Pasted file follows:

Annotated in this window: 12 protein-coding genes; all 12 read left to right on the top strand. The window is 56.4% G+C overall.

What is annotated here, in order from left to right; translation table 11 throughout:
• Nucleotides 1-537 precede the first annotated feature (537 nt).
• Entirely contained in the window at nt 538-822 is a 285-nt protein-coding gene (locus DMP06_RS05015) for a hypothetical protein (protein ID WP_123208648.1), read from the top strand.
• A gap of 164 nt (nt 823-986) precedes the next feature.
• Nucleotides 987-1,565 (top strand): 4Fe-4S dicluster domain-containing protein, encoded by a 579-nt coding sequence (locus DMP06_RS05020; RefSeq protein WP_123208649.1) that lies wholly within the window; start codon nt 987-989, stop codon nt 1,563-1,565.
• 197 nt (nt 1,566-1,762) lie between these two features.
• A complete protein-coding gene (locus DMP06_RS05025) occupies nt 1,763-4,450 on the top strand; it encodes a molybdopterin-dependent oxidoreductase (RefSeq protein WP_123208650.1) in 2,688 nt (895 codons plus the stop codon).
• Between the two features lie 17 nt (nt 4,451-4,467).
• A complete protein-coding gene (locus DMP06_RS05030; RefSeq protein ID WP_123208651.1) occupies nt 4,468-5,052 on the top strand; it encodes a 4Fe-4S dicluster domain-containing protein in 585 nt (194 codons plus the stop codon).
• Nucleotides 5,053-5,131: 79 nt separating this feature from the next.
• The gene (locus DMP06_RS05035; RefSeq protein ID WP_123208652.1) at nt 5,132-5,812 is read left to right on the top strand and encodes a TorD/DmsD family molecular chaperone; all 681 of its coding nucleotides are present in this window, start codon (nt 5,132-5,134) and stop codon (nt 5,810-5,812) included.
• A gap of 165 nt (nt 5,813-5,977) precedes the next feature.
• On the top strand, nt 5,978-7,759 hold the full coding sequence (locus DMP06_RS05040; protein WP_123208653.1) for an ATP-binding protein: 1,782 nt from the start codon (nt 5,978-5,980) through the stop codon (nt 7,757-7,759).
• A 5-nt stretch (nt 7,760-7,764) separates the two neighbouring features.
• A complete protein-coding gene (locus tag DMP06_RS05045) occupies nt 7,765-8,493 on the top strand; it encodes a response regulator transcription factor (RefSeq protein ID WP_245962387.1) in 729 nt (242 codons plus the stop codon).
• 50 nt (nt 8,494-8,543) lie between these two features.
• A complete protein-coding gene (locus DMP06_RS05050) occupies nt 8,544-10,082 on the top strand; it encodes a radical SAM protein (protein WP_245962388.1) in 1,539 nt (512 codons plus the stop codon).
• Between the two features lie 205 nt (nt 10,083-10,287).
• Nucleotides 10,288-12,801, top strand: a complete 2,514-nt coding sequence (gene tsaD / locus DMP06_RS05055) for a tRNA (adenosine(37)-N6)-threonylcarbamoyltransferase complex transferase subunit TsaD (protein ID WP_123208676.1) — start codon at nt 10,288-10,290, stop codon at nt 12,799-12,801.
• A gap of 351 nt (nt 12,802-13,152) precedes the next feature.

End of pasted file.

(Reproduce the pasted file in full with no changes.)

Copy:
Annotated in this window: 12 protein-coding genes; all 12 read left to right on the top strand. The window is 56.4% G+C overall.

What is annotated here, in order from left to right; translation table 11 throughout:
• Nucleotides 1-537 precede the first annotated feature (537 nt).
• Entirely contained in the window at nt 538-822 is a 285-nt protein-coding gene (locus DMP06_RS05015) for a hypothetical protein (protein ID WP_123208648.1), read from the top strand.
• A gap of 164 nt (nt 823-986) precedes the next feature.
• Nucleotides 987-1,565 (top strand): 4Fe-4S dicluster domain-containing protein, encoded by a 579-nt coding sequence (locus DMP06_RS05020; RefSeq protein WP_123208649.1) that lies wholly within the window; start codon nt 987-989, stop codon nt 1,563-1,565.
• 197 nt (nt 1,566-1,762) lie between these two features.
• A complete protein-coding gene (locus DMP06_RS05025) occupies nt 1,763-4,450 on the top strand; it encodes a molybdopterin-dependent oxidoreductase (RefSeq protein WP_123208650.1) in 2,688 nt (895 codons plus the stop codon).
• Between the two features lie 17 nt (nt 4,451-4,467).
• A complete protein-coding gene (locus DMP06_RS05030; RefSeq protein ID WP_123208651.1) occupies nt 4,468-5,052 on the top strand; it encodes a 4Fe-4S dicluster domain-containing protein in 585 nt (194 codons plus the stop codon).
• Nucleotides 5,053-5,131: 79 nt separating this feature from the next.
• The gene (locus DMP06_RS05035; RefSeq protein ID WP_123208652.1) at nt 5,132-5,812 is read left to right on the top strand and encodes a TorD/DmsD family molecular chaperone; all 681 of its coding nucleotides are present in this window, start codon (nt 5,132-5,134) and stop codon (nt 5,810-5,812) included.
• A gap of 165 nt (nt 5,813-5,977) precedes the next feature.
• On the top strand, nt 5,978-7,759 hold the full coding sequence (locus DMP06_RS05040; protein WP_123208653.1) for an ATP-binding protein: 1,782 nt from the start codon (nt 5,978-5,980) through the stop codon (nt 7,757-7,759).
• A 5-nt stretch (nt 7,760-7,764) separates the two neighbouring features.
• A complete protein-coding gene (locus tag DMP06_RS05045) occupies nt 7,765-8,493 on the top strand; it encodes a response regulator transcription factor (RefSeq protein ID WP_245962387.1) in 729 nt (242 codons plus the stop codon).
• 50 nt (nt 8,494-8,543) lie between these two features.
• A complete protein-coding gene (locus DMP06_RS05050) occupies nt 8,544-10,082 on the top strand; it encodes a radical SAM protein (protein WP_245962388.1) in 1,539 nt (512 codons plus the stop codon).
• Between the two features lie 205 nt (nt 10,083-10,287).
• Nucleotides 10,288-12,801, top strand: a complete 2,514-nt coding sequence (gene tsaD / locus DMP06_RS05055) for a tRNA (adenosine(37)-N6)-threonylcarbamoyltransferase complex transferase subunit TsaD (protein ID WP_123208676.1) — start codon at nt 10,288-10,290, stop codon at nt 12,799-12,801.
• A gap of 351 nt (nt 12,802-13,152) precedes the next feature.